In 1937 cannabis was effectively outlawed. The “Marihuana Tax Act” was introduced as a backdoor way of removing cannabis from society. It created a system wherein it was prohibitively expensive to grow and sell and buy anything containing cannabis.
At that time the strongest opponents of this “backdoor prohibition” was the American Medical Association. Here is what the AMA told a Senate subcommittee in 1937 in regards to the Marihuana Tax Act:
“Since the medicinal use of cannabis has not caused and is not causing addiction, the prevention of the use of the drug for medicinal purposes can accomplish no good end whatsoever. How far it may serve to deprive the public of the benefits of a drug that on further research may prove to be of substantial value, it is impossible to foresee.”
Whereas today doctors have no experience with cannabis, back in 1937 the medical community had first hand experience of treating patients with it. Doctors understood that cannabis is real medicine that can be enormously beneficial for dozens of conditions. As the final sentence of that statement indicates, the AMA also foresaw the enormous degree of suffering that would be inflicted on patients by removing cannabis from medicine cabinets.
Where as in 1937 doctors had a great deal of personal dealings with cannabis and could recognize the therapeutic benefits it brought to their patients, 80 years of prohibition later today’s doctors have no such experience. It shouldn’t therefore come as a surprise that the Florida Medical Association has recently come out in opposition to Florida’s medical marijuana program. 80 years of prohibition has seen doctors slide into ignorance.
The reasons given by the Florida Medical Association for opposing medical marijuana highlight this profound level of ignorance perfectly. According to the FMA, legalizing medical marijuana would cause “serious and unintended consequences,” that will “constitute a public health risk for Floridians.”
Firstly, this greatly exaggerates the potential risks of cannabis (particularly at a time when the opiate epidemic is wreaking havoc). Secondly, it suggests that the FMA knows nothing about the genuine medical applications of cannabis. This second one is the real problem.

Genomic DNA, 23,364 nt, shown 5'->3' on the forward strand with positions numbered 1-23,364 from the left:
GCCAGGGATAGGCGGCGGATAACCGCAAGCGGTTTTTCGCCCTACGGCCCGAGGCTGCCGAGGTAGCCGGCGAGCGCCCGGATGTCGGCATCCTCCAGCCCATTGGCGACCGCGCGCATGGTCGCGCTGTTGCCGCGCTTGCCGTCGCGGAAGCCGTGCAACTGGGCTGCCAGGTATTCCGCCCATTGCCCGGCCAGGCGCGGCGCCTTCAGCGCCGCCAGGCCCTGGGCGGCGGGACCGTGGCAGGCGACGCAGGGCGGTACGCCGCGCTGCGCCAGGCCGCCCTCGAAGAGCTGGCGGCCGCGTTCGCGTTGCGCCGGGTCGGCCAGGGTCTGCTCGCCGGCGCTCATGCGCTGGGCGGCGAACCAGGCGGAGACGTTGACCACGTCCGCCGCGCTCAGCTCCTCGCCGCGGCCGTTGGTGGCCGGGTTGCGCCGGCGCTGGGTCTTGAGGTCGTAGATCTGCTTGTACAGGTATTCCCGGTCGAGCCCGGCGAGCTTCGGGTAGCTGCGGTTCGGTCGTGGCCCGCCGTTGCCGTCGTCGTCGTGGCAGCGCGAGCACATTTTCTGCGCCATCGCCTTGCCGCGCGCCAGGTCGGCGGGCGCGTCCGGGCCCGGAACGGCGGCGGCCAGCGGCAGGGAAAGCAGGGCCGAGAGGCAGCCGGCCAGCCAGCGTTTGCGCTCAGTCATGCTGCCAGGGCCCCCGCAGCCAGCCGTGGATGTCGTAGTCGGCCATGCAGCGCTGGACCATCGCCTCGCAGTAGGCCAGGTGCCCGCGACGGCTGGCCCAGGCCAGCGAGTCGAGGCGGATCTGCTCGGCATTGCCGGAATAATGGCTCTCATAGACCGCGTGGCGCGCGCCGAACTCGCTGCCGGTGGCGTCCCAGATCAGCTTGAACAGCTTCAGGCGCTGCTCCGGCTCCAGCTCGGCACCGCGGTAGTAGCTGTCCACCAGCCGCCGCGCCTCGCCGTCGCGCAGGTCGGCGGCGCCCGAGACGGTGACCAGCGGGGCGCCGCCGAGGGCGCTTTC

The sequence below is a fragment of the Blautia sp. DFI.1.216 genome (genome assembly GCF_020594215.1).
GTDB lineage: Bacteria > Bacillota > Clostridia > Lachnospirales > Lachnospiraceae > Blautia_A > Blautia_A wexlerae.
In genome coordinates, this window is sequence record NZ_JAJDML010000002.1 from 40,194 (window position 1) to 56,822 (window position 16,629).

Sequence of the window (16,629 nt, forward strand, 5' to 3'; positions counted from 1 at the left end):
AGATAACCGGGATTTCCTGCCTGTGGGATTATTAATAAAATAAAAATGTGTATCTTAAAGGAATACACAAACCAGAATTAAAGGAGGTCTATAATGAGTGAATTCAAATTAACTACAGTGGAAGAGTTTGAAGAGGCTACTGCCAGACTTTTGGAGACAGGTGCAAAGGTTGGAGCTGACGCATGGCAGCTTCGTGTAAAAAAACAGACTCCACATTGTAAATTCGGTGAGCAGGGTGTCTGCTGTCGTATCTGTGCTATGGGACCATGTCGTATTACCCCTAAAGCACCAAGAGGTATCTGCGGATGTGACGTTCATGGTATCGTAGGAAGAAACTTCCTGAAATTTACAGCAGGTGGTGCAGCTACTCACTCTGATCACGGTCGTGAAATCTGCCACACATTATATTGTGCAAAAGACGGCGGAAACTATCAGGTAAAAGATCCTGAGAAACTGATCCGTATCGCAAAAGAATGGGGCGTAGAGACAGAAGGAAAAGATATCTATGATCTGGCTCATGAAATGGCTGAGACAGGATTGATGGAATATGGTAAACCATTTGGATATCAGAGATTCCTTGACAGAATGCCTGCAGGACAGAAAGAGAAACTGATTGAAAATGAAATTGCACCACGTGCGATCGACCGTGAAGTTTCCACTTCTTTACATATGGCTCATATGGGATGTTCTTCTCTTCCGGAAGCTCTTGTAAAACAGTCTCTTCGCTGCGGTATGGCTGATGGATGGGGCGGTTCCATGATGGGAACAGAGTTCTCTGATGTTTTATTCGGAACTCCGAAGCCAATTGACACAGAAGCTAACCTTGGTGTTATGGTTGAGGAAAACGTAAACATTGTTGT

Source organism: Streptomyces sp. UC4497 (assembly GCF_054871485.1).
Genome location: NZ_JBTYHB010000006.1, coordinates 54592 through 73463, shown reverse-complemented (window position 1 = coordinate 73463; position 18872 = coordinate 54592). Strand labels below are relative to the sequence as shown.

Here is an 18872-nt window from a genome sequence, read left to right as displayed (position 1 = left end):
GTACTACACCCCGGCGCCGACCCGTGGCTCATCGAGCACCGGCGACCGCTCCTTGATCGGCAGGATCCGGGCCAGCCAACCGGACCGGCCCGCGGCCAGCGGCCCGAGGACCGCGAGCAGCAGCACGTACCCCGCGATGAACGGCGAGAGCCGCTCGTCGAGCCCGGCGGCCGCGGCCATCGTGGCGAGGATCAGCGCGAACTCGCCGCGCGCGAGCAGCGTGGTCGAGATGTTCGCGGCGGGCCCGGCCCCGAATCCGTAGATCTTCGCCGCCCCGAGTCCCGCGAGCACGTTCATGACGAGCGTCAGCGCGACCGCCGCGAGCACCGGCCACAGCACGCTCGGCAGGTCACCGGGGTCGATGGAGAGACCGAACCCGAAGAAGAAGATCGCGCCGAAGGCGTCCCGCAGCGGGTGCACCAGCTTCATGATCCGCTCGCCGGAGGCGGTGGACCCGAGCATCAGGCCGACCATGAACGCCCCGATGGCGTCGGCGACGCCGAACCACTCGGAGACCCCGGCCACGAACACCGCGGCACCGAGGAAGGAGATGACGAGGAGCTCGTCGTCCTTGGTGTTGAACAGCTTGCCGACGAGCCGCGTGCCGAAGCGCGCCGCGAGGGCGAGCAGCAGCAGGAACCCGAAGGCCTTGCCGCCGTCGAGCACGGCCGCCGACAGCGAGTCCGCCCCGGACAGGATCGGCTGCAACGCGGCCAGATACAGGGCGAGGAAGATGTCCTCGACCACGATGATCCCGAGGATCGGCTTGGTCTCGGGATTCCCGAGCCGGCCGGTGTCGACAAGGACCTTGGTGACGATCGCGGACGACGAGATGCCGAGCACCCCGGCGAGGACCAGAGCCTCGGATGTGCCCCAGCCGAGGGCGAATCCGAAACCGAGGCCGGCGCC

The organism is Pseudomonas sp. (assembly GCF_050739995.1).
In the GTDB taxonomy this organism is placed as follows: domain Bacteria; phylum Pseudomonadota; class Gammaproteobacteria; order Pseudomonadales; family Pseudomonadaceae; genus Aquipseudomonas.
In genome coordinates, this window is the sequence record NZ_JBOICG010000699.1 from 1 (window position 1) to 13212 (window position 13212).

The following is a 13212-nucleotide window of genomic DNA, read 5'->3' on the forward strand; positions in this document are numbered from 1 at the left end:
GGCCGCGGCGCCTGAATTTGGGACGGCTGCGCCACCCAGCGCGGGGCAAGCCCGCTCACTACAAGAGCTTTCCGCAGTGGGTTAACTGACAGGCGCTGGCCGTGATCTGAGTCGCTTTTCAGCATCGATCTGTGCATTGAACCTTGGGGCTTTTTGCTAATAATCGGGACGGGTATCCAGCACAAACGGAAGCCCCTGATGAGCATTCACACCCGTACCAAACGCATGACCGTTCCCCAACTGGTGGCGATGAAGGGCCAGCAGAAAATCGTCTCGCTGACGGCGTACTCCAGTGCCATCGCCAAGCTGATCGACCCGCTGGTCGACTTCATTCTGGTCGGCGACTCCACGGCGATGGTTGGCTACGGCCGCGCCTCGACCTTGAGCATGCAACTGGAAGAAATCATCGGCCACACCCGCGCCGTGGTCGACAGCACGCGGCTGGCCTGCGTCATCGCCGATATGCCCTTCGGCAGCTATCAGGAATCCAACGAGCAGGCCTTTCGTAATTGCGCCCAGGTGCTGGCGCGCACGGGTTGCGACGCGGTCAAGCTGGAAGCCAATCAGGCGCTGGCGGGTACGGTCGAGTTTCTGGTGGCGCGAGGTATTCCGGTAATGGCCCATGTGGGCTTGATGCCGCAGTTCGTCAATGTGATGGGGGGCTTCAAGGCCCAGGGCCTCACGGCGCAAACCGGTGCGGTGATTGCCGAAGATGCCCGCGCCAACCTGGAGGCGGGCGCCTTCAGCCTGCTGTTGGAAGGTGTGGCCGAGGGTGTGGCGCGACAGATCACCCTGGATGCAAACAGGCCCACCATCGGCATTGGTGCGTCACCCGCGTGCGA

In reality, the true danger to the health of Floridians is not legalizing medical marijuana. This is a truth the doctors of 1937 knew only too well, but their modern counterparts are entirely ignorant about.
This ignorance is frustrating, but it is largely not their fault. They’ve been as misled as the rest of us by the prohibitionists’ lies and manipulations. They’ve been led to believe that medical marijuana is just a way for hippies and slackers and stoners to sidestep the law and get their fix.
And let’s face it, many doctors these days only come into contact with cannabis when a young person comes to them complaining of addiction. Thus, they only see the downside and never the benefits.
Perhaps, also, in some cases there is the assumption that because they weren’t taught about cannabis in medical school there isn’t anything about cannabis worth knowing. So, while this is ignorance, it is entirely understandable.
Here’s what I would like to see doctors do to correct this ignorance and come into the 21st century:
They should take to the internet and look into the hundreds of research papers and studies into cannabinoids and the endocannabinoid system. Because the truth is, there has been far more research into cannabinoids than is often assumed. Between the hundreds of studies there is surely enough evidence for even the most cynical, questioning doctor to conclude that there’s something genuinely medical about cannabis.
And if there is something genuinely medical about cannabis surely it should be a treatment option for patients in Florida… as well as everywhere else.
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